Patrick Chamoiseau

Patrick Chamoiseau: A Critical Introduction

Wendy Knepper
Copyright Date: 2012
Pages: 256
https://www.jstor.org/stable/j.ctt12f5bg
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  • Book Info
    Patrick Chamoiseau
    Book Description:

    Patrick Chamoiseau: A Critical Introduction examines the career, oeuvre, and literary theories of one of the most important Caribbean writers living today. Chamoiseau's work sheds light on the dynamic processes of creolization that have shaped Caribbean history and culture. He is the recipient of numerous literary prizes, including the prestigious Prix Goncourt for the epic novel Texaco. The author's diverse body of work, which includes plays, novels, fictionalized memoirs, treatises, and other genres of writing, offers a compelling vision of the postcolonial world from a francophone Caribbean perspective.An important addition to Caribbean literary studies, Patrick Chamoiseau is an indispensable work for scholars interested in francophone, Caribbean, and world literatures as well as cultural studies. Scholars and students with interests in creolization, neocolonialism, and globalization will find this work particularly valuable.Patrick Chamoiseau brings the writer's major works of fiction into dialogue with lesser-known texts, including unpublished theatrical works, screenplays, visual texts, and treatises. This holistic, comprehensive, and largely chronological study of Chamoiseau's oeuvre includes analyses of various authorial strategies, especially the use of narrative masques, cross-cultural storytelling techniques, and creolizing poetics.

    eISBN: 978-1-61703-155-7
    Subjects: Language & Literature

Table of Contents

  1. Front Matter
    (pp. i-vi)
  2. Table of Contents
    (pp. vii-viii)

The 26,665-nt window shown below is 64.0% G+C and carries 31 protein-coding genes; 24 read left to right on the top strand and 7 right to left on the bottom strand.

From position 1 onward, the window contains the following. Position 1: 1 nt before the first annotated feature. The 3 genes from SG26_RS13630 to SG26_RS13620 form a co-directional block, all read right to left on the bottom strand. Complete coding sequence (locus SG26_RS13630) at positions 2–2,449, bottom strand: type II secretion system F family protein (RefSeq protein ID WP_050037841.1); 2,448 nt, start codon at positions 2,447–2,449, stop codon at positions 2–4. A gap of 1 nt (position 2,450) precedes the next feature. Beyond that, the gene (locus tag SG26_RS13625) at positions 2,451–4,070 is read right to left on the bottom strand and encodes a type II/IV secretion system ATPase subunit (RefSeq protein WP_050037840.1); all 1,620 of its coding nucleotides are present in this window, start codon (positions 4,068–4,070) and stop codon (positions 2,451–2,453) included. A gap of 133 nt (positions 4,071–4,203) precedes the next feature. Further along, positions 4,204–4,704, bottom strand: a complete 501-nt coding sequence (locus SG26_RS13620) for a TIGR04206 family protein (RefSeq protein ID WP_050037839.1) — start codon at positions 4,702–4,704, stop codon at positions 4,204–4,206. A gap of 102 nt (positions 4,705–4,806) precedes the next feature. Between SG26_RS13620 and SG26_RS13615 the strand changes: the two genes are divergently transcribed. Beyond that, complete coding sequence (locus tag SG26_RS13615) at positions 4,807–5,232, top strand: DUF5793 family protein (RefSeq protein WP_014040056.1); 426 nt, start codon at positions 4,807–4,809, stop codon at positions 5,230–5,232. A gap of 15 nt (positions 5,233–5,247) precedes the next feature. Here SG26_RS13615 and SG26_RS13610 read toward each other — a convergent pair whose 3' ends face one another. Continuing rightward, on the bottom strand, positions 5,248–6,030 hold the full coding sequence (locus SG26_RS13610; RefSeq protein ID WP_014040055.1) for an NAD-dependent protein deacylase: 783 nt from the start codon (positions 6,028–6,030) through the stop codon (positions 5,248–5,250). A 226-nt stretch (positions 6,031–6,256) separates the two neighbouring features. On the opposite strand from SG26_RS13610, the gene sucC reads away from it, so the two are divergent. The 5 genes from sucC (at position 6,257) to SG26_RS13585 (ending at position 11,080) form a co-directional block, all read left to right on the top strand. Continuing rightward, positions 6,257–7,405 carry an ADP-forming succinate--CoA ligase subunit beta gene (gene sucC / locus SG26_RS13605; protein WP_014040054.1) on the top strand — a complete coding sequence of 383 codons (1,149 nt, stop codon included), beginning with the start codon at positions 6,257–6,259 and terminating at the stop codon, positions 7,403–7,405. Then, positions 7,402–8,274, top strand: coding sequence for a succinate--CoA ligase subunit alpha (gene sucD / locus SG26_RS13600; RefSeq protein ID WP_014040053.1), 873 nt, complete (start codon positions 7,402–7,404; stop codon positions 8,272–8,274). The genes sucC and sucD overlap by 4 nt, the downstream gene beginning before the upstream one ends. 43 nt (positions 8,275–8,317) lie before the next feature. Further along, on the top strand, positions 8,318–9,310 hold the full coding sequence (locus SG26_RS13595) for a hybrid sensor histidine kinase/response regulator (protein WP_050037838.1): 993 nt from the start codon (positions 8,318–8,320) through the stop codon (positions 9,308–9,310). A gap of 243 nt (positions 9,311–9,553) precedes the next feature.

3. ACKNOWLEDGMENTS
    (pp. ix-x)
  4. CHRONOLOGY
    (pp. xi-xiv)
  5. ABBREVIATIONS
    (pp. xv-2)
  6. CHAPTER ONE Contexts and Intertexts
    (pp. 3-31)

    In Caribbean culture and literature, the storyteller has long been a figure who encodes the mysteries of community. Wilson Harris describes the Caribbean artist as a masquerading figure, a trickster, and a truth-teller who stands at the gateway “at the heart of the lie of community and the truth of community” where he or she discovers the potential for “a profoundly compassionate society committed to freedom within a creative scale.”¹ While the trickster truth-teller figure emerges in the context of plantation society with its creolization of cultures and carnivalesque tradition of Caribbean masquerade,² he continues to have a role in...

  7. CHAPTER TWO Insurgent Performance Works
    (pp. 32-58)

    Patrick Chamoiseau has described his early writing as his rebel phase. He sees the rebel as someone who revolts in tactical rather than strategic ways: “dépendant de l’oppression dont il est victime—il est dépendant de l’agresseur, il réagit à l’attaque de l’agresseur” (“the rebel remains dependent on the oppression of which he is a victim—he is dependent on the aggressor, he reacts to the attack of the aggressor”).¹ Opposed to the (neo) colonial present, the rebel remains caught in a fight-or-flight response. While Chamoiseau celebrates the insurgent impulse in all its forms, he is opposed to the rebel...

  8. CHAPTER 3 Vernacular Forms and Wandering Genres
    (pp. 59-94)

    Throughout the Caribbean, the anxiety of cultural influence, the quest for vernacular forms, the reclamation of history, and the crisis of writing were significant issues during the 1970s and 1980s. Where writers in the anglophone Caribbean pursued strategies of nation language, such as outlined in Kamau Brathwaite’sA History of the Voice(1979), and articulate new forms of postcolonial identity, such as the notion of a creolized national identity found in Derek Walcott’sThe Star-Apple Kingdom(1979), Chamoiseau confronted a different set of postcolonial conditions under departmentalization. Édouard Glissant’sLe discours antillais(1981) as well as his fiction, notably works...